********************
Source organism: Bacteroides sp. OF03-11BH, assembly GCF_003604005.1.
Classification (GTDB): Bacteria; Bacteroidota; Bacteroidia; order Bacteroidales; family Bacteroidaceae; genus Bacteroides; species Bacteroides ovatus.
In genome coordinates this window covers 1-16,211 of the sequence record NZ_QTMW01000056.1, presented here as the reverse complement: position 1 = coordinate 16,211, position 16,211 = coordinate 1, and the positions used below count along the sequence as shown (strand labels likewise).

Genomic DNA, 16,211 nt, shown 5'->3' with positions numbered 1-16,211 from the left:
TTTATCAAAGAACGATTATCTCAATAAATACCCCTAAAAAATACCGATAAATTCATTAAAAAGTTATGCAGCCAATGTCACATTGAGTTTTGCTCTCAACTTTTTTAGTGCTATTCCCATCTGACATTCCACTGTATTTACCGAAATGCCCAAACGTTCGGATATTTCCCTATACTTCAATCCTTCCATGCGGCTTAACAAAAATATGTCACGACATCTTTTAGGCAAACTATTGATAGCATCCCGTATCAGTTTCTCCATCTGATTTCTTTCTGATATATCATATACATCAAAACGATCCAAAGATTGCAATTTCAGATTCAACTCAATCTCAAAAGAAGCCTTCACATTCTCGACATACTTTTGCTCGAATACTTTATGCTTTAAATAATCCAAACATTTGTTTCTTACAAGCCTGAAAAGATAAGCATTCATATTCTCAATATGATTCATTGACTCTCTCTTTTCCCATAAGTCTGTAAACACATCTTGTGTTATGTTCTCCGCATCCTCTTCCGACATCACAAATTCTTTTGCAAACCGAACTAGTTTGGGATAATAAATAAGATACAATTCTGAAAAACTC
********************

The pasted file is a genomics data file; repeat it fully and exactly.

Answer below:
Source organism: Bacteroides sp. OF03-11BH, assembly GCF_003604005.1.
Classification (GTDB): Bacteria; Bacteroidota; Bacteroidia; order Bacteroidales; family Bacteroidaceae; genus Bacteroides; species Bacteroides ovatus.
In genome coordinates this window covers 1-16,211 of the sequence record NZ_QTMW01000056.1, presented here as the reverse complement: position 1 = coordinate 16,211, position 16,211 = coordinate 1, and the positions used below count along the sequence as shown (strand labels likewise).

Genomic DNA, 16,211 nt, shown 5'->3' with positions numbered 1-16,211 from the left:
TTTATCAAAGAACGATTATCTCAATAAATACCCCTAAAAAATACCGATAAATTCATTAAAAAGTTATGCAGCCAATGTCACATTGAGTTTTGCTCTCAACTTTTTTAGTGCTATTCCCATCTGACATTCCACTGTATTTACCGAAATGCCCAAACGTTCGGATATTTCCCTATACTTCAATCCTTCCATGCGGCTTAACAAAAATATGTCACGACATCTTTTAGGCAAACTATTGATAGCATCCCGTATCAGTTTCTCCATCTGATTTCTTTCTGATATATCATATACATCAAAACGATCCAAAGATTGCAATTTCAGATTCAACTCAATCTCAAAAGAAGCCTTCACATTCTCGACATACTTTTGCTCGAATACTTTATGCTTTAAATAATCCAAACATTTGTTTCTTACAAGCCTGAAAAGATAAGCATTCATATTCTCAATATGATTCATTGACTCTCTCTTTTCCCATAAGTCTGTAAACACATCTTGTGTTATGTTCTCCGCATCCTCTTCCGACATCACAAATTCTTTTGCAAACCGAACTAGTTTGGGATAATAAATAAGATACAATTCTGAAAAACTC